A Clash of Generations By Oliver Rahayel
The Holy Family (La Sagrada Familia), which won both the Grand Prix Coup de Coeur of the Festival Jury and the Fipresci Award at the “Recontres cinemas d’Amerique Latine” in Toulouse, is the debut film of Sebastián Campos, a graduate of Santiago de Chile’s film school. The ambiguous title points at the different layers of the film which examines the meanings of the family as a religious, traditional institution in contemporary life. Accordingly, the story takes place within the three days of Easter beginning with Good Friday, a period during which a father, a mother, their grown-up son and two of his friends spend in the parent’s second home at the seaside. The supposed quietness of the holidays is disturbed when the mother has to leave due to the accident of a friend, while the son’s girlfriend arrives – an extroverted woman free from moral boundaries, carrying with her a considerable amount of drugs.
That permanent tension between father and son can hardly be reduced by the mother, and after her departure and due to the presence of the girl, the conflict becomes even more obvious. The girl also has a fatal influence on the two gay friends of the son. Meanwhile a younger girl, mute and living alone in a hut nearby, seems to play the good spirit.
Even though shot on video and with a hand-held camera, young director Sebastián Campos creates visually impressive and atmospherically intense pictures mirroring the evolving tragedy. Instead of a finished screenplay, he brought no more than dramatic structures and ideas to the set, asking the actors to improvise most of the dialogue during the three days of shooting, a task, which they carried out brilliantly. Like in other recent Chilean films, there is not only a high level of acting, but also a strong debate on the conflict between generations, especially between fathers and sons.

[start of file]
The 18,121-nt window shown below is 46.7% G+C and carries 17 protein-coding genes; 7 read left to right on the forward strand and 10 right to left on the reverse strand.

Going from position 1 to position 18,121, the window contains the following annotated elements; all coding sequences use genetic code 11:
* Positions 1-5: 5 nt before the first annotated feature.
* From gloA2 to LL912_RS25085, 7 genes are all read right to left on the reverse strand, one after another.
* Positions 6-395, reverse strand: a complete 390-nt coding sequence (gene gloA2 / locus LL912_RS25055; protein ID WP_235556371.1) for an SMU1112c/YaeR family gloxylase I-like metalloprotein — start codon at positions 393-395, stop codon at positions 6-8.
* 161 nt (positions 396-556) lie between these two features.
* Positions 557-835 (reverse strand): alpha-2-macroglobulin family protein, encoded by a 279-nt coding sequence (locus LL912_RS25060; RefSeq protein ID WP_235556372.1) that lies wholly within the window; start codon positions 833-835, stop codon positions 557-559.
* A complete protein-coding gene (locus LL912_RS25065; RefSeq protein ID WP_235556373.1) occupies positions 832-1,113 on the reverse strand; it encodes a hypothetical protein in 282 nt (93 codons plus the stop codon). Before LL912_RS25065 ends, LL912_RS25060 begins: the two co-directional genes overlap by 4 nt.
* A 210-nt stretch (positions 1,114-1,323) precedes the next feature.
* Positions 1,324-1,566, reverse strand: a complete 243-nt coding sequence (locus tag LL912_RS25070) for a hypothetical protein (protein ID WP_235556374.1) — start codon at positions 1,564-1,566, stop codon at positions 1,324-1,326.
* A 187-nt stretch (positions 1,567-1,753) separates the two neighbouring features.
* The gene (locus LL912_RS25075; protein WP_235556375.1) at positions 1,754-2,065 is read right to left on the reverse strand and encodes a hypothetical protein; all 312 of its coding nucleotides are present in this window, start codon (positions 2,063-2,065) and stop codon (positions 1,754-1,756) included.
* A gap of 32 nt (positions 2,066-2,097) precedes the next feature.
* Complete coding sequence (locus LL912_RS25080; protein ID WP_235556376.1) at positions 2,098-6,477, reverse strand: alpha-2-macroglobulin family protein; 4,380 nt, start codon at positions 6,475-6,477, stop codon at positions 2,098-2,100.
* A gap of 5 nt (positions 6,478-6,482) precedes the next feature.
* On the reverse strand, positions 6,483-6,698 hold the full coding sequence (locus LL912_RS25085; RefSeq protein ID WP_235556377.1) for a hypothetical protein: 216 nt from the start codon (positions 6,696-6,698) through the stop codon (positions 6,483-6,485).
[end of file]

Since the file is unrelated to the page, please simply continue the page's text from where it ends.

The twentysomethings of today’s Chile do not seem to understand or even tolerate their fathers and vice versa; a conflict, which sometimes leads to a total lack of communication. Evidently, the new wave of Chilean cinema, which to a remarkable extent was shown in Toulouse, considers dictatorship as still possible within society. But instead of direct accusations, these films use ostensibly traditional narratives of everyday life, which sheds light on moral guilt in a touching and disturbing way, rather than by showing the misdeeds of the recent past.